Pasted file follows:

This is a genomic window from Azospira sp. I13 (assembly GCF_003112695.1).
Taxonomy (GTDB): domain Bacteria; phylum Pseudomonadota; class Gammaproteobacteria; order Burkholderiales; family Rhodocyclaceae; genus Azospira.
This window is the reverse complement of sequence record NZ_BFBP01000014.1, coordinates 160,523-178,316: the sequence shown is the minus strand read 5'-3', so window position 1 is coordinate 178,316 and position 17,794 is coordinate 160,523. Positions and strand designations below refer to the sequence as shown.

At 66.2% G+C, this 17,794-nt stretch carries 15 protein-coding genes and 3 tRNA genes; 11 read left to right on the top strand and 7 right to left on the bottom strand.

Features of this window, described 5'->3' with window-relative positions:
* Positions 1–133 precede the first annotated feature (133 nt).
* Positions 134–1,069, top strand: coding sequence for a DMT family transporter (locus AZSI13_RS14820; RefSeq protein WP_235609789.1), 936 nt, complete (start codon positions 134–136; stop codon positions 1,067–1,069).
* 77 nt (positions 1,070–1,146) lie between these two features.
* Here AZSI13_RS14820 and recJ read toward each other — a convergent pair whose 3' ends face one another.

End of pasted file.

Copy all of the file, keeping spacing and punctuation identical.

This is a genomic window from Azospira sp. I13 (assembly GCF_003112695.1).
Taxonomy (GTDB): domain Bacteria; phylum Pseudomonadota; class Gammaproteobacteria; order Burkholderiales; family Rhodocyclaceae; genus Azospira.
This window is the reverse complement of sequence record NZ_BFBP01000014.1, coordinates 160,523-178,316: the sequence shown is the minus strand read 5'-3', so window position 1 is coordinate 178,316 and position 17,794 is coordinate 160,523. Positions and strand designations below refer to the sequence as shown.

At 66.2% G+C, this 17,794-nt stretch carries 15 protein-coding genes and 3 tRNA genes; 11 read left to right on the top strand and 7 right to left on the bottom strand.

Features of this window, described 5'->3' with window-relative positions:
* Positions 1–133 precede the first annotated feature (133 nt).
* Positions 134–1,069, top strand: coding sequence for a DMT family transporter (locus AZSI13_RS14820; RefSeq protein WP_235609789.1), 936 nt, complete (start codon positions 134–136; stop codon positions 1,067–1,069).
* 77 nt (positions 1,070–1,146) lie between these two features.
* Here AZSI13_RS14820 and recJ read toward each other — a convergent pair whose 3' ends face one another.